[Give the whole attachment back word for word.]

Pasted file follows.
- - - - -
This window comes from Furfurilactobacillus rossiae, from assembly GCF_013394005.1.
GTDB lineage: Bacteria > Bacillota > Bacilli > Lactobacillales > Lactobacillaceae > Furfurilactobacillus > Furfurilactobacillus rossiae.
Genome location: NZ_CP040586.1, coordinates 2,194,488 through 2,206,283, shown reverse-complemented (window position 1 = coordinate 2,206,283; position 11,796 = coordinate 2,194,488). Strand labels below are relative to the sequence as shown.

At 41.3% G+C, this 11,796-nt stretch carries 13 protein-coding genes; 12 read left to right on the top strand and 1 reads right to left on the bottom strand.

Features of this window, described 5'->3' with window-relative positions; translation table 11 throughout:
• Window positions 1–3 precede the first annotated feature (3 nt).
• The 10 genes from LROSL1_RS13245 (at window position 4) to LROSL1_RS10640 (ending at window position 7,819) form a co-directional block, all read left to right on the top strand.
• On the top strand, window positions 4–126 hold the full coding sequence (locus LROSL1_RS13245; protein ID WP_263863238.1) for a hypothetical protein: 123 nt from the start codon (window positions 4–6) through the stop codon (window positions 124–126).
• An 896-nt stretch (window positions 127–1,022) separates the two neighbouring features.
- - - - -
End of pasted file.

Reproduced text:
This window comes from Furfurilactobacillus rossiae, from assembly GCF_013394005.1.
GTDB lineage: Bacteria > Bacillota > Bacilli > Lactobacillales > Lactobacillaceae > Furfurilactobacillus > Furfurilactobacillus rossiae.
Genome location: NZ_CP040586.1, coordinates 2,194,488 through 2,206,283, shown reverse-complemented (window position 1 = coordinate 2,206,283; position 11,796 = coordinate 2,194,488). Strand labels below are relative to the sequence as shown.

At 41.3% G+C, this 11,796-nt stretch carries 13 protein-coding genes; 12 read left to right on the top strand and 1 reads right to left on the bottom strand.

Features of this window, described 5'->3' with window-relative positions; translation table 11 throughout:
• Window positions 1–3 precede the first annotated feature (3 nt).
• The 10 genes from LROSL1_RS13245 (at window position 4) to LROSL1_RS10640 (ending at window position 7,819) form a co-directional block, all read left to right on the top strand.
• On the top strand, window positions 4–126 hold the full coding sequence (locus LROSL1_RS13245; protein ID WP_263863238.1) for a hypothetical protein: 123 nt from the start codon (window positions 4–6) through the stop codon (window positions 124–126).
• An 896-nt stretch (window positions 127–1,022) separates the two neighbouring features.